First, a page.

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TheBritishVillain

Is it true that if you don't use all the charge on a phone before recharging it, it will degrade the battery?

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Posted · Original PosterOP

I remember hearing something awhile back where someone told me that if you keep charging your phone at mid-way (like 50-60% left) rather than using the remaining charge, if you keep doing it, it apparently will degrade the phone battery significantly over time.

 

Can anyone confirm or deny? 


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for phones with Lithium batteries you want to keep them between 30-80%


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Posted · Original PosterOP
4 minutes ago, Electronics Wizardy said:

This depends on battery type. 

 

With lithium batteries found in most phones, they don't like being close to full or empty, so Its best not to let them get to 0%. The full discharge was most applicable to nicad batteries.

2 minutes ago, GDRRiley said:

for phones with Lithium batteries you want to keep them between 30-80%

Oh wow, so overcharging it to 100% can technically degrade it too?

 


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5 minutes ago, TheBritishVillain said:

I remember hearing something awhile back where someone told me that if you keep charging your phone at mid-way (like 50-60% left) rather than using the remaining charge, if you keep doing it, it apparently will degrade the phone battery significantly over time.

 

Can anyone confirm or deny? 

This was true with old NiMH batteries. These days it's fine

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Just now, TheBritishVillain said:

Oh wow, so overcharging it to 100% can technically degrade it too?

 

No, it won't. Lithium ion and lithium polymer batteries are fine even if you charge it to 100%> think about it, if the batteries degraded, why would phone OEMs allow you to even charge the device to 100% ? That way thwyd lose money on replacement batteries under warranty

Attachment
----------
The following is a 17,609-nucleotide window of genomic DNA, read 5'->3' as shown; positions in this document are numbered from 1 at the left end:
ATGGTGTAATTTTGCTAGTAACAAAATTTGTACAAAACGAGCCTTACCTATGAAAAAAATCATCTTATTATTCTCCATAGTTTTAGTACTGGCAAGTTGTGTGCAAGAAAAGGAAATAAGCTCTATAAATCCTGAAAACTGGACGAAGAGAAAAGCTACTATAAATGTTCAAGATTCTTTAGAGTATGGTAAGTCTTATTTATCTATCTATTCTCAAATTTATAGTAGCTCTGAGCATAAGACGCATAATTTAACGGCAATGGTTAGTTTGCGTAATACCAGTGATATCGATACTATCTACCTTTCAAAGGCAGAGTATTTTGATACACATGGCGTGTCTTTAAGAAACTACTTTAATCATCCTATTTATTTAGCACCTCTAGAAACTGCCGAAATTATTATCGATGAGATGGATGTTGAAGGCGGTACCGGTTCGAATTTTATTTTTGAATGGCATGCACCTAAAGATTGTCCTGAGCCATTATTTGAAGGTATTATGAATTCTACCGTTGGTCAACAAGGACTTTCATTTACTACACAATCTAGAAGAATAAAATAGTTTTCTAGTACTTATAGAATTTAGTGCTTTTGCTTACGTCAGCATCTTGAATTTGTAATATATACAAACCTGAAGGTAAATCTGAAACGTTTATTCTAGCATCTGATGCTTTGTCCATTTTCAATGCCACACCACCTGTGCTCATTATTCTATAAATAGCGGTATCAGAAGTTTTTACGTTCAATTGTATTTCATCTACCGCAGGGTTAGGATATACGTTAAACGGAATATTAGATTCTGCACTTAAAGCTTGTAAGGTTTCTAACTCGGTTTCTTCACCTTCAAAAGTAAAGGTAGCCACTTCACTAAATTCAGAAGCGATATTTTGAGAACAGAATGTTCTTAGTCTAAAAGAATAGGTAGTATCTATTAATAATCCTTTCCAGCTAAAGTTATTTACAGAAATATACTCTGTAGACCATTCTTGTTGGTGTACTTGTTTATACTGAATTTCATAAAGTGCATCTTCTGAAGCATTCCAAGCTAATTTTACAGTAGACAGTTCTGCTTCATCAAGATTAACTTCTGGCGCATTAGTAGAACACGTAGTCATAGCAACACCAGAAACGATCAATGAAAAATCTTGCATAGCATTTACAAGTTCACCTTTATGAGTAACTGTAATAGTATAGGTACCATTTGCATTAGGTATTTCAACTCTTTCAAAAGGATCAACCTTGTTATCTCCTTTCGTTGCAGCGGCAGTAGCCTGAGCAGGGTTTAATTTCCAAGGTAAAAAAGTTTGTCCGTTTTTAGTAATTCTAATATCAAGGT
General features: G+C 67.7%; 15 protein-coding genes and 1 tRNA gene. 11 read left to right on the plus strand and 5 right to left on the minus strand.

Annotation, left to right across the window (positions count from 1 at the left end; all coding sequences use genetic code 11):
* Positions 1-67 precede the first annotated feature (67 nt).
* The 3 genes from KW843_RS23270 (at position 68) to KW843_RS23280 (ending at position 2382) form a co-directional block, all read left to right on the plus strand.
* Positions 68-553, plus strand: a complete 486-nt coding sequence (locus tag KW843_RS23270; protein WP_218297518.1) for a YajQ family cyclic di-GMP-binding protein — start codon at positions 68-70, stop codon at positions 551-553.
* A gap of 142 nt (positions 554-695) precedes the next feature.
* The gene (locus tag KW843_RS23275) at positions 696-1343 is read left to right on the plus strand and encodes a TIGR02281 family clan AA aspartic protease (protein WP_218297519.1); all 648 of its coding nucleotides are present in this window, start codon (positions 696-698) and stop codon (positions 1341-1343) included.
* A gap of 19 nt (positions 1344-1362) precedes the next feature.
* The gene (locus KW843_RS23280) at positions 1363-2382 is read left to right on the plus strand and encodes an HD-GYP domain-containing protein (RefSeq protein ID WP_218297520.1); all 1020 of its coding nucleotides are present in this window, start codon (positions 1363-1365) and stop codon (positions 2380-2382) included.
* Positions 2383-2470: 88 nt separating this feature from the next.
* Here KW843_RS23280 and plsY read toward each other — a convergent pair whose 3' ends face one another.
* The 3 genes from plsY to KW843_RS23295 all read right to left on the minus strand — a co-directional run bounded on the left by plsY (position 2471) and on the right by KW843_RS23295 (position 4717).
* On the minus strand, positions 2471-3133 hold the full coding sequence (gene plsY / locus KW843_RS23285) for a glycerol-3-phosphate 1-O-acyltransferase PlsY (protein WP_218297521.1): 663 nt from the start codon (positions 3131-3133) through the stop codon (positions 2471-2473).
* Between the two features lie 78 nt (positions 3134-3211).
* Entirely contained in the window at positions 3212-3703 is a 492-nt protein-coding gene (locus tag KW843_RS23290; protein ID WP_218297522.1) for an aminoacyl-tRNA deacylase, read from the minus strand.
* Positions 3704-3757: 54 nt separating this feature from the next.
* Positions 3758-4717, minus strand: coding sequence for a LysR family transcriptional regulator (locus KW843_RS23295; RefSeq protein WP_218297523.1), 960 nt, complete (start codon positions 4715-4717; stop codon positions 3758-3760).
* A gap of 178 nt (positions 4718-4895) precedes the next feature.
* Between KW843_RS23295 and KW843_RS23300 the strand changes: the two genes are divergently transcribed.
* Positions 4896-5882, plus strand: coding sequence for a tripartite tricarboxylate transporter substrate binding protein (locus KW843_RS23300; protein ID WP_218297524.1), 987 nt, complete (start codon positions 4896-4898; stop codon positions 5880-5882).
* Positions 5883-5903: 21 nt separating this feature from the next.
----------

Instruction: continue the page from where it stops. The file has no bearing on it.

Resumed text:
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Just now, TheBritishVillain said:

Oh wow, so overcharging it to 100% can technically degrade it too?

yeah you really don't want it to get to 100% and especially staying there. that is why apple rolled out the hold at 80% till last min then fill up


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Yes it is true. Its basic Battery knowledge with Lithium, You do not want to Top them off constantly or really at all.You can charge when the battery gets to around 5-15% and be fine, but if you charge it when its at 70-80% to full it does not like that and will degrade the battery faster

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Just now, 5x5 said:

No, it won't. Lithium ion and lithium polymer batteries are fine even if you charge it to 100%> think about it, if the batteries degraded, why would phone OEMs allow you to even charge the device to 100% ? That way thwyd lose money on replacement batteries under warranty

Technically speaking, most batteries are never fully charged to 100% as there is always headroom. This is by design.

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Posted · Original PosterOP
Just now, 5x5 said:

No, it won't. Lithium ion and lithium polymer batteries are fine even if you charge it to 100%> think about it, if the batteries degraded, why would phone OEMs allow you to even charge the device to 100% ? That way thwyd lose money on replacement batteries under warranty

Well I don't mean fully destroy it, I mean just degrading it gradually.


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8 minutes ago, 5x5 said:

No, it won't. Lithium ion and lithium polymer batteries are fine even if you charge it to 100%> think about it, if the batteries degraded, why would phone OEMs allow you to even charge the device to 100% ? That way thwyd lose money on replacement batteries under warranty

they do already cut some of the battery capacity off at each end.

 


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6 minutes ago, Shimejii said:

Yes it is true. Its basic Battery knowledge with Lithium, You do not want to Top them off constantly or really at all.You can charge when the battery gets to around 5-15% and be fine, but if you charge it when its at 70-80% to full it does not like that and will degrade the battery faster

This is false, very very false. I've been doing that for years in all electronics I own, I have NEVER degraded a battery by doing that

 

4 minutes ago, GDRRiley said:

they do already cut some of the battery capacity off at each end. \